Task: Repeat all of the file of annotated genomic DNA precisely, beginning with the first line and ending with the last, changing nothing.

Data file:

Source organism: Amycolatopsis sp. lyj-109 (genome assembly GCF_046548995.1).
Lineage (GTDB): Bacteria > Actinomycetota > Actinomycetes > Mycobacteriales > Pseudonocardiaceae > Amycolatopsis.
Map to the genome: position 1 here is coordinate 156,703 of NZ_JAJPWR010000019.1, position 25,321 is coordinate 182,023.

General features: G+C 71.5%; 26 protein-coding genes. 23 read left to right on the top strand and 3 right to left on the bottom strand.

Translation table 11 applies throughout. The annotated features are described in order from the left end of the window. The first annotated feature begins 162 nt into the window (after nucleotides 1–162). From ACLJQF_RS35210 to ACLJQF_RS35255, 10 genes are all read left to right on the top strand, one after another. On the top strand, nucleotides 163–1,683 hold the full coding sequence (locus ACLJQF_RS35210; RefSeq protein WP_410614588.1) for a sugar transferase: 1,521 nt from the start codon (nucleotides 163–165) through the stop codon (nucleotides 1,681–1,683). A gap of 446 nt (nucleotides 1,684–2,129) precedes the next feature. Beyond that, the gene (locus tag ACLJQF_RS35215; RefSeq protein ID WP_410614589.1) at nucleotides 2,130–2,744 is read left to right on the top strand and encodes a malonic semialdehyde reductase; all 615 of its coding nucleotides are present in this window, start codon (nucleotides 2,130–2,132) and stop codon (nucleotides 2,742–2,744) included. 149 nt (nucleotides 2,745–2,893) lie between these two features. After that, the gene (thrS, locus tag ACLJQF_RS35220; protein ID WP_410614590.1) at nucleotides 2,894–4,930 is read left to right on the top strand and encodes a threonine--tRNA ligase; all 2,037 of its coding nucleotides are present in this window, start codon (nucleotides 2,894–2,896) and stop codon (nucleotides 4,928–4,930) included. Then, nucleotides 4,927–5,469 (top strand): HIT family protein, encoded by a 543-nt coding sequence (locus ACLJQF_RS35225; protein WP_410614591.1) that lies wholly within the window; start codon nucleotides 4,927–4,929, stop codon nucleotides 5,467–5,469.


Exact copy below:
Source organism: Amycolatopsis sp. lyj-109 (genome assembly GCF_046548995.1).
Lineage (GTDB): Bacteria > Actinomycetota > Actinomycetes > Mycobacteriales > Pseudonocardiaceae > Amycolatopsis.
Map to the genome: position 1 here is coordinate 156,703 of NZ_JAJPWR010000019.1, position 25,321 is coordinate 182,023.

General features: G+C 71.5%; 26 protein-coding genes. 23 read left to right on the top strand and 3 right to left on the bottom strand.

Translation table 11 applies throughout. The annotated features are described in order from the left end of the window. The first annotated feature begins 162 nt into the window (after nucleotides 1–162). From ACLJQF_RS35210 to ACLJQF_RS35255, 10 genes are all read left to right on the top strand, one after another. On the top strand, nucleotides 163–1,683 hold the full coding sequence (locus ACLJQF_RS35210; RefSeq protein WP_410614588.1) for a sugar transferase: 1,521 nt from the start codon (nucleotides 163–165) through the stop codon (nucleotides 1,681–1,683). A gap of 446 nt (nucleotides 1,684–2,129) precedes the next feature. Beyond that, the gene (locus tag ACLJQF_RS35215; RefSeq protein ID WP_410614589.1) at nucleotides 2,130–2,744 is read left to right on the top strand and encodes a malonic semialdehyde reductase; all 615 of its coding nucleotides are present in this window, start codon (nucleotides 2,130–2,132) and stop codon (nucleotides 2,742–2,744) included. 149 nt (nucleotides 2,745–2,893) lie between these two features. After that, the gene (thrS, locus tag ACLJQF_RS35220; protein ID WP_410614590.1) at nucleotides 2,894–4,930 is read left to right on the top strand and encodes a threonine--tRNA ligase; all 2,037 of its coding nucleotides are present in this window, start codon (nucleotides 2,894–2,896) and stop codon (nucleotides 4,928–4,930) included. Then, nucleotides 4,927–5,469 (top strand): HIT family protein, encoded by a 543-nt coding sequence (locus ACLJQF_RS35225; protein WP_410614591.1) that lies wholly within the window; start codon nucleotides 4,927–4,929, stop codon nucleotides 5,467–5,469.